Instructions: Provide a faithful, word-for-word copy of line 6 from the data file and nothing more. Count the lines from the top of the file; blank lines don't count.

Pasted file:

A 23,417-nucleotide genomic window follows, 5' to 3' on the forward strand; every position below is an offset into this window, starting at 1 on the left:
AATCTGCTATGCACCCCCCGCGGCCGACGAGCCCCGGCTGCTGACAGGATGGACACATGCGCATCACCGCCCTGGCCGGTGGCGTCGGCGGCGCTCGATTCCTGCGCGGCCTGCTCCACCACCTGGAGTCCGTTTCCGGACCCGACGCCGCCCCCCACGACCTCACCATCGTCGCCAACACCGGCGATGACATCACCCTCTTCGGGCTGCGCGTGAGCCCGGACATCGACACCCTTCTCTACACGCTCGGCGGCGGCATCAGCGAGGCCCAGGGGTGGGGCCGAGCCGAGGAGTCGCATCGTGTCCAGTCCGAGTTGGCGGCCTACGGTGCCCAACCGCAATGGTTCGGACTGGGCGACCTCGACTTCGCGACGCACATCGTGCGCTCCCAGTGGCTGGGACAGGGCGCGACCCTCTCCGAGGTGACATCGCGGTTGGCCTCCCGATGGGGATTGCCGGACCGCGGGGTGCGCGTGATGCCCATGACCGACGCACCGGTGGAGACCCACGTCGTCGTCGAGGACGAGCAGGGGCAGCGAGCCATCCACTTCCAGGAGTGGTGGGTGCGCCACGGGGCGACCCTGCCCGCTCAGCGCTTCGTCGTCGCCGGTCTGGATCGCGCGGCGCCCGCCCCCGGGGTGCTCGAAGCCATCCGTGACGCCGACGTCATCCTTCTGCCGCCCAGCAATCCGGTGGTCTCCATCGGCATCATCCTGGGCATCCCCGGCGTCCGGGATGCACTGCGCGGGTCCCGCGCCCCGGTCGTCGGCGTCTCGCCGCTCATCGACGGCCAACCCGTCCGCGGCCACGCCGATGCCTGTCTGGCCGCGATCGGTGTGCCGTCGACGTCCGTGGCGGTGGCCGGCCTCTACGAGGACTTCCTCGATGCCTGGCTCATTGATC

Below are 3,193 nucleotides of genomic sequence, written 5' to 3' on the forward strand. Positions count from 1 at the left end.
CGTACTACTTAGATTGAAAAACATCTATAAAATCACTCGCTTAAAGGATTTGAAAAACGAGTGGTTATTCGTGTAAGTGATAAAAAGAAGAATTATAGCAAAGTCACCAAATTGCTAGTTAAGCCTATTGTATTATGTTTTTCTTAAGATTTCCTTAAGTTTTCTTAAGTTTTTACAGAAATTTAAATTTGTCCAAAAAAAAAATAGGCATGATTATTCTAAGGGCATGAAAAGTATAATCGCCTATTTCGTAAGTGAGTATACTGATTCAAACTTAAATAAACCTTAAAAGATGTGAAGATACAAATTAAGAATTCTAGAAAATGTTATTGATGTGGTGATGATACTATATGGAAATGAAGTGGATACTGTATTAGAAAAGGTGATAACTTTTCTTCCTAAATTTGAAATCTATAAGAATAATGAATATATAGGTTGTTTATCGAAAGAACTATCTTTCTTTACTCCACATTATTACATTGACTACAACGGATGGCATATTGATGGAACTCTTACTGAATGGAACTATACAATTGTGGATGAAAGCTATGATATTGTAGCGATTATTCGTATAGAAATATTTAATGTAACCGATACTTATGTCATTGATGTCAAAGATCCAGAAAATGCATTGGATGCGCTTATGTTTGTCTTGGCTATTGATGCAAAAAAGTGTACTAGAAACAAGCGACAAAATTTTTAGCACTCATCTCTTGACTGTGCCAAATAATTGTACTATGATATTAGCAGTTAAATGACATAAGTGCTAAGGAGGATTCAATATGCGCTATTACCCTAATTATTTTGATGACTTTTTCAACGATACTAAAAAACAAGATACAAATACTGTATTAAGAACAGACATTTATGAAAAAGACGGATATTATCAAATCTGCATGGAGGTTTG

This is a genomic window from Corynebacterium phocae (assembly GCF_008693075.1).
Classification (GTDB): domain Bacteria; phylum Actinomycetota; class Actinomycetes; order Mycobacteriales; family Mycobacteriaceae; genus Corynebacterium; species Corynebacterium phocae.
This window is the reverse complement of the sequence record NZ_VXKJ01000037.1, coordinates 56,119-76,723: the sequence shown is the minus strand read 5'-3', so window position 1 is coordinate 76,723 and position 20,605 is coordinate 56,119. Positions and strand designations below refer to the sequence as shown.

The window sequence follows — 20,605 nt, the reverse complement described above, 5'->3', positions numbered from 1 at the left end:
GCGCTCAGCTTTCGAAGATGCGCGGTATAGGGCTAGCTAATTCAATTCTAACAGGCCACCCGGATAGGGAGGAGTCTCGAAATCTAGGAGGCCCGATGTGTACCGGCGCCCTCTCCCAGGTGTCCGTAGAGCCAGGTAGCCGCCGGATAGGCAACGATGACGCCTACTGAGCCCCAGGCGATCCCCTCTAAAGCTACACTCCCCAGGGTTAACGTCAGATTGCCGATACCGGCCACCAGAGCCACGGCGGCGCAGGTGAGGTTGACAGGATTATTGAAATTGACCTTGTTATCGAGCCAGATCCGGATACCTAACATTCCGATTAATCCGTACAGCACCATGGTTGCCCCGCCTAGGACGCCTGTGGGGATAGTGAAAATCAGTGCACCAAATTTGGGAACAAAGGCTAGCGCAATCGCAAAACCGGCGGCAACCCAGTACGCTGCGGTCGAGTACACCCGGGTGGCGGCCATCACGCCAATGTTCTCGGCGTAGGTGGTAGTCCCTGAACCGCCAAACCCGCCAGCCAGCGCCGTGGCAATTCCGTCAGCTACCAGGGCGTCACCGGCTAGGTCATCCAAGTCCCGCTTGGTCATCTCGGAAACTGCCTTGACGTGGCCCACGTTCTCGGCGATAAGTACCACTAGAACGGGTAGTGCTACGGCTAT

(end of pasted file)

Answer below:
Classification (GTDB): domain Bacteria; phylum Actinomycetota; class Actinomycetes; order Mycobacteriales; family Mycobacteriaceae; genus Corynebacterium; species Corynebacterium phocae.